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Abu Dhabi, UAEWednesday 16 January 2019

More than half of UAE residents upbeat over their economic status, survey says

85% of people consider themselves well-versed on personal finance

UAE residents surveyed put about 6 per cent of their earnings into retirement savings.Silvia Razgova / The National
UAE residents surveyed put about 6 per cent of their earnings into retirement savings.Silvia Razgova / The National

More than half of UAE residents are happy with their economic situation and a third said they are always in control of their finances, according to a survey by YouGov.

"When looking at overall monetary well-being, more than half of the surveyed respondents across the UAE were happy with their current financial situation, with around 1 in 3 claiming to always feel in control of their finances," YouGov said.

Most residents appear to have adopted healthy financial practices. These included paying bills on time (75 per cent), making payments upfront (73 per cent), having a plan for future financial challenges (57 per cent) and avoiding using credit cards out of necessity (56 per cent), said the survey.

YouGov collected data from 1,098 people in the UAE between November 26 and December 4.

The UAE Banks' Federation launched a fully integrated handbook Financial Literacy for Individuals in May this year to help with financial planning.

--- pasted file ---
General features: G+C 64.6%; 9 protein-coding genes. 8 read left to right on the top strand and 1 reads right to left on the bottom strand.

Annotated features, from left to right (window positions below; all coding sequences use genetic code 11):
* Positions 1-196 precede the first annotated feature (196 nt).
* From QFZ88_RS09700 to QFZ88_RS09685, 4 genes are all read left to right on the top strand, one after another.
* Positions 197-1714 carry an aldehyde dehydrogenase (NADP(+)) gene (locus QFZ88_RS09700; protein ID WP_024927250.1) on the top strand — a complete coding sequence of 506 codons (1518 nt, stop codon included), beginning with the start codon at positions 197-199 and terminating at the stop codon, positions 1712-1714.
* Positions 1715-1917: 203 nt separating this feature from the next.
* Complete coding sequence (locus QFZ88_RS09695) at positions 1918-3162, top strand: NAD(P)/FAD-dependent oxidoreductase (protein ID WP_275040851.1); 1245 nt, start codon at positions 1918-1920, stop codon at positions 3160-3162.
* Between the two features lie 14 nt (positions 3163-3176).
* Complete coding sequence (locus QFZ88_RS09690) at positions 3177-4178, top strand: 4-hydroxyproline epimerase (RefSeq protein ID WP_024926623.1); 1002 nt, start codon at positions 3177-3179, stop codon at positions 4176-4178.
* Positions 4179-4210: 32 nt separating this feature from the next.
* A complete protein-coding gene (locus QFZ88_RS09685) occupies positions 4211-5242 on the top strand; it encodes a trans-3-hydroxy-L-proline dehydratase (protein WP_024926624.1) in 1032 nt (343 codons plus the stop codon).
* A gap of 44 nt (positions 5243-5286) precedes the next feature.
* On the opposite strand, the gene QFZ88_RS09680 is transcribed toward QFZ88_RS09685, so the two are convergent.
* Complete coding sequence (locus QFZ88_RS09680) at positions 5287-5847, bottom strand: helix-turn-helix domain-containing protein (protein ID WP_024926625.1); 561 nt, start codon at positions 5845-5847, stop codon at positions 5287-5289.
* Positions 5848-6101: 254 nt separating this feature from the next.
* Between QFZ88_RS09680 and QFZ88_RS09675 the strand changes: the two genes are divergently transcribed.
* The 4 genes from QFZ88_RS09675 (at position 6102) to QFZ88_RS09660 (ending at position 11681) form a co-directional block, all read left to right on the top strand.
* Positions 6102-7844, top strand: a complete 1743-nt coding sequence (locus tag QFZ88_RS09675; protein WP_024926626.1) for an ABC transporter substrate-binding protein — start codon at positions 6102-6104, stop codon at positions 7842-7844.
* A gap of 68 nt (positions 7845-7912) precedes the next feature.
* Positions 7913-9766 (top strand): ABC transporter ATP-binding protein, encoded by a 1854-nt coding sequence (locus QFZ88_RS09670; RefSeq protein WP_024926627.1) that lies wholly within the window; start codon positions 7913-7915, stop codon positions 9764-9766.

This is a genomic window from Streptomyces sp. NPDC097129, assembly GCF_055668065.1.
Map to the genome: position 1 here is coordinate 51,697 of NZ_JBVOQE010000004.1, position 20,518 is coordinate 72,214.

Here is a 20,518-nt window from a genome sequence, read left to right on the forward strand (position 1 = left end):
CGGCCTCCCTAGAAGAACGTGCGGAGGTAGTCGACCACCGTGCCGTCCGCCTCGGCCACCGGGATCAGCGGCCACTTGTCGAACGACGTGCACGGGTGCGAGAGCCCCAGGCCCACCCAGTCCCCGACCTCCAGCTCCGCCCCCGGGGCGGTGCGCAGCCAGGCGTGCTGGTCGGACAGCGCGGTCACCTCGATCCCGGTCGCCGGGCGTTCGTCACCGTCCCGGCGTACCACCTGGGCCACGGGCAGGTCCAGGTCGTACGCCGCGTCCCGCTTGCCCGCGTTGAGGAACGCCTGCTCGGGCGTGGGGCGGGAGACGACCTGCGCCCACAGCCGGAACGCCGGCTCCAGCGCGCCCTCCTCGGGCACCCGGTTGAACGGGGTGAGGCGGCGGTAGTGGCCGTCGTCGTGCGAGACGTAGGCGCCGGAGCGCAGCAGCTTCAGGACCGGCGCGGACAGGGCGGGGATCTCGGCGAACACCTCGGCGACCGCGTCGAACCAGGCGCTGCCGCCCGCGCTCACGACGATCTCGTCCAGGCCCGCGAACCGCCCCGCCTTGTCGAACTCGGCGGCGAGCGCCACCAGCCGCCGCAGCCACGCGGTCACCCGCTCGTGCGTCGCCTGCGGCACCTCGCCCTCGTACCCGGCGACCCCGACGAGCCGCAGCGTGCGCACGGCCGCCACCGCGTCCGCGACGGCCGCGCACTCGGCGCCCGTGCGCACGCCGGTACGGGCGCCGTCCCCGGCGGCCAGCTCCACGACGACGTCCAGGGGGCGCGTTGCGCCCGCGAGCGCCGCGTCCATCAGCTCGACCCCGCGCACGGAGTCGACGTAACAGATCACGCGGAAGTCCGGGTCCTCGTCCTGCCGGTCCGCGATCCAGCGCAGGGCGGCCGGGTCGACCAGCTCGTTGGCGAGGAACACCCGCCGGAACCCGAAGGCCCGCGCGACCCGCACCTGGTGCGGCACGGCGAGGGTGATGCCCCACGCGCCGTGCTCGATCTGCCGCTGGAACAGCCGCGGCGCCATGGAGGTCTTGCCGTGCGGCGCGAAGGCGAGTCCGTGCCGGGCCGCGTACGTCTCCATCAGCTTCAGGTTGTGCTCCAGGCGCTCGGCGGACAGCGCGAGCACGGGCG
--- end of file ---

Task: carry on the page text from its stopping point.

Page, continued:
Well over 80 per cent of residents said monitoring expenses, paying off credit cards on time and budgeting were the most important steps for a healthy financial life, said the survey.

When it came to budgeting, 85 per cent of residents considered themselves well-informed on financial preparation for the month. This knowledge is being put into practice with 81 per cent saying they were good at preparing budgets and 87 per cent monitoring their expenses regularly.

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Those unable to stick to a budget said the main reasons include large unexpected expenses (49 per cent), an inability to track expenses regularly (38 per cent), underestimating expenses when budgeting (33 per cent) and overspending (31 per cent).

Residents surveyed said they put an average of 6 per cent of their earnings into retirement savings.

"Comparatively, insurance [excluding mandatory insurance] and investments emerged as the least important and least engaged in practices by respondents, with only close to half investing money (56 per cent), or buying insurance (51 per cent)," the report said.

Updated: December 17, 2018 03:07 PM

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